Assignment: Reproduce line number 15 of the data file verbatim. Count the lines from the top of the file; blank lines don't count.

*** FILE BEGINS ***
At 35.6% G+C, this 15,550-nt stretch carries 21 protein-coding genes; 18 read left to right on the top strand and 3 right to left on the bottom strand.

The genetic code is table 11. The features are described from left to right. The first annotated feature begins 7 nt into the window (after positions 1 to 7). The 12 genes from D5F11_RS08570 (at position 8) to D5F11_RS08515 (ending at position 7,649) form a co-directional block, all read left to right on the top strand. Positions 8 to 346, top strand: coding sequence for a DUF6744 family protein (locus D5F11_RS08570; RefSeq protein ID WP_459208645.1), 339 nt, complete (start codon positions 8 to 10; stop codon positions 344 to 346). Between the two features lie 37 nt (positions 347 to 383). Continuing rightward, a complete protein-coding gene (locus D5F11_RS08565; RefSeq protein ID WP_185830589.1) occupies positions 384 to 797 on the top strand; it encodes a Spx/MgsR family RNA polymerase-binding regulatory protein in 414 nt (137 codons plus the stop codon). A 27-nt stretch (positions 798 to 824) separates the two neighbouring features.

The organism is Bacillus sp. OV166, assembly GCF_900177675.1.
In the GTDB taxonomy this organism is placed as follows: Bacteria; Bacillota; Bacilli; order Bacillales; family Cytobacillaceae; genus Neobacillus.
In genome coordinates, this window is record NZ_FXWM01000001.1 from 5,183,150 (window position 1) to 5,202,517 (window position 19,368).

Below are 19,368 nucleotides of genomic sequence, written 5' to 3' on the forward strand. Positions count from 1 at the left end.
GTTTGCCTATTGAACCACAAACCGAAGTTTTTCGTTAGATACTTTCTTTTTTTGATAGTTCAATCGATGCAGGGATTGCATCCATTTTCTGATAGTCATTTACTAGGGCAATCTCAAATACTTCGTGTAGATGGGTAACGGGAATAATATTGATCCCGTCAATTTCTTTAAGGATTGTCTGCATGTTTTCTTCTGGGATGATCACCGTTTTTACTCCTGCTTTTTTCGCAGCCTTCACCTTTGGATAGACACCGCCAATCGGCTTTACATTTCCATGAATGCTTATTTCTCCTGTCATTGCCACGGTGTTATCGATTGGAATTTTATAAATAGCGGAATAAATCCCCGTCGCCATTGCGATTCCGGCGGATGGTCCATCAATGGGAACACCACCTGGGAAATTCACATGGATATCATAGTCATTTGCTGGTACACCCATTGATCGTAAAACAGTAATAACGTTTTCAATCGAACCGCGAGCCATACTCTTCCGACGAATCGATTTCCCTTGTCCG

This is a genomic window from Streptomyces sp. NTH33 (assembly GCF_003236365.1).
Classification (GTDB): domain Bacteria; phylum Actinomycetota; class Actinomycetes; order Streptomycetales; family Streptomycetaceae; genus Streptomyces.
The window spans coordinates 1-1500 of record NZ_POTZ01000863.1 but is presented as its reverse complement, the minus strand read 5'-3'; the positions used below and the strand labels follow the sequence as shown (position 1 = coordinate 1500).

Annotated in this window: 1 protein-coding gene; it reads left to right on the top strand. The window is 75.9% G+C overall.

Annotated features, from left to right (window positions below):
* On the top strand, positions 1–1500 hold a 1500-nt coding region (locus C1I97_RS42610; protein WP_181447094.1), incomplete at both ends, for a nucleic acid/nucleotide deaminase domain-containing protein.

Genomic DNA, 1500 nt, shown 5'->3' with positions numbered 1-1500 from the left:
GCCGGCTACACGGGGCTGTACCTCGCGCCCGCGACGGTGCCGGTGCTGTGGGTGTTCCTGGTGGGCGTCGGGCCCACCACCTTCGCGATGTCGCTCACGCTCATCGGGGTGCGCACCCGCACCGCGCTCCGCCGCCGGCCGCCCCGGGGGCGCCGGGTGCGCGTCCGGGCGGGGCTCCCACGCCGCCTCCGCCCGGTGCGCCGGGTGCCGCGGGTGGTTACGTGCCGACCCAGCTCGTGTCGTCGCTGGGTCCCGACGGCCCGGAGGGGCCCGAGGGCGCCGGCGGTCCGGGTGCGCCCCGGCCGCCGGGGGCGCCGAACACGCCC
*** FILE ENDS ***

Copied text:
GCCGGCTACACGGGGCTGTACCTCGCGCCCGCGACGGTGCCGGTGCTGTGGGTGTTCCTGGTGGGCGTCGGGCCCACCACCTTCGCGATGTCGCTCACGCTCATCGGGGTGCGCACCCGCACCGCGCTCCGCCGCCGGCCGCCCCGGGGGCGCCGGGTGCGCGTCCGGGCGGGGCTCCCACGCCGCCTCCGCCCGGTGCGCCGGGTGCCGCGGGTGGTTACGTGCCGACCCAGCTCGTGTCGTCGCTGGGTCCCGACGGCCCGGAGGGGCCCGAGGGCGCCGGCGGTCCGGGTGCGCCCCGGCCGCCGGGGGCGCCGAACACGCCC